Marshall says motion sickness occurs when the inner ear, the eyes, and other parts of your body that sense motion send conflicting messages to your brain. One area of the balance-sensing system may believe the body is moving, while the other parts don't detect any movement.
That's why it's easy to get motion sickness while aboard a ship. If you're in the cabin, for example, your inner ear may sense the motion of big waves, but your eyes will not see any movement. This causes a conflict between the senses and can make someone sick.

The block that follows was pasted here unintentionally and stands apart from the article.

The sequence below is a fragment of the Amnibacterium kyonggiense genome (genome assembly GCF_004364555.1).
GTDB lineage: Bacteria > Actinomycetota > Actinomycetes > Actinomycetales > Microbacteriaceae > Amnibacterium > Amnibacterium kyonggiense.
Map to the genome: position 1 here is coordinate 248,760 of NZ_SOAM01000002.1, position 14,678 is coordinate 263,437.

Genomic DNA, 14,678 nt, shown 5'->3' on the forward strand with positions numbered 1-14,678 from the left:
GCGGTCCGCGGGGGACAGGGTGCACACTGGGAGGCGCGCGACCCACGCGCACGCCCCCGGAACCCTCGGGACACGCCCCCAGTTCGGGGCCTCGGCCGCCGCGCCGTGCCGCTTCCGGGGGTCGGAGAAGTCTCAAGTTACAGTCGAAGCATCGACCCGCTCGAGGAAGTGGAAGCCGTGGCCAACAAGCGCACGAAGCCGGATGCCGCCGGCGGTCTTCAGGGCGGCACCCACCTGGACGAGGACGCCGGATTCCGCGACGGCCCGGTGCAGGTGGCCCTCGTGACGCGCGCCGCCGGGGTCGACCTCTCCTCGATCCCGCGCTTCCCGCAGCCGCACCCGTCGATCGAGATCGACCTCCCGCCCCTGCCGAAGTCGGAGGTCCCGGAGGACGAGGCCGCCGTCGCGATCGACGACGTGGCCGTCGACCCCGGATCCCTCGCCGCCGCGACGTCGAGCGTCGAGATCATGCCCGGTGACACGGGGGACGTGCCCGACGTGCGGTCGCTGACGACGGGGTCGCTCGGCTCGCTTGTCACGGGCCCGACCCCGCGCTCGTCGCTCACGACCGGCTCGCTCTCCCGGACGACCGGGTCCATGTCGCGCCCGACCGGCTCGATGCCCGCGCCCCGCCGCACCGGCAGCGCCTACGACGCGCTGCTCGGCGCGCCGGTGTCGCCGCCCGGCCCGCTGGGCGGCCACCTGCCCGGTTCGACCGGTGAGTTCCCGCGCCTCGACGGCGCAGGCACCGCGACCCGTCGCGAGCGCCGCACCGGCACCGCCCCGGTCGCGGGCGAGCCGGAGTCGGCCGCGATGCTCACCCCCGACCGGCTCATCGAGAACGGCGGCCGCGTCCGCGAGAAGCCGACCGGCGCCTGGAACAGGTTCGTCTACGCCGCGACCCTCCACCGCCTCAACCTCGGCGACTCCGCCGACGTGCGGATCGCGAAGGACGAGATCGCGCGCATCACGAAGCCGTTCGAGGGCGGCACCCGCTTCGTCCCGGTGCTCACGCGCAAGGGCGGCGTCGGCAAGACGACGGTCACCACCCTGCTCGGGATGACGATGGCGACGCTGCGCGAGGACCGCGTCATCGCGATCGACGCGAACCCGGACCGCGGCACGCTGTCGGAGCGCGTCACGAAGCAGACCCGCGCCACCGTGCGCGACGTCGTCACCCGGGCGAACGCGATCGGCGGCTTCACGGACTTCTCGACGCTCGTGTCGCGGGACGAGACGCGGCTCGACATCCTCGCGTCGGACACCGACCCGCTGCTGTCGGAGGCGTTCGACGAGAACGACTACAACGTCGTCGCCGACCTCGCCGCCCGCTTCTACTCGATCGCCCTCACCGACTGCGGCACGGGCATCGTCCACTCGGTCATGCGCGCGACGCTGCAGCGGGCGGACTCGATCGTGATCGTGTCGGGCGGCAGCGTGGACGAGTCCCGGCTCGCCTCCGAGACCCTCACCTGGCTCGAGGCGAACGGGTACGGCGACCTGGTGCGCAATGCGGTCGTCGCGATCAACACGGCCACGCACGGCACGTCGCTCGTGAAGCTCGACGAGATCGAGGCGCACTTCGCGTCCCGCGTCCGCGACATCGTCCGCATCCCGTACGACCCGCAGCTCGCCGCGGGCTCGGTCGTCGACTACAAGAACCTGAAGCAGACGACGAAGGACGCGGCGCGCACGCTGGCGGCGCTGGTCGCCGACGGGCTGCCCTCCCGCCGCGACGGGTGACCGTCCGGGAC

There are certain people who are more susceptible to motion sickness. If you're one of them, here's what Marshall says you can do:
- Sit near the wings, when flying
- Stay on the deck of a ship
- Keep air circulating and don't read
For those who will not get relief from any of these products, there are some prescription medications that may ease the pain. Tune in Friday morning for more advice.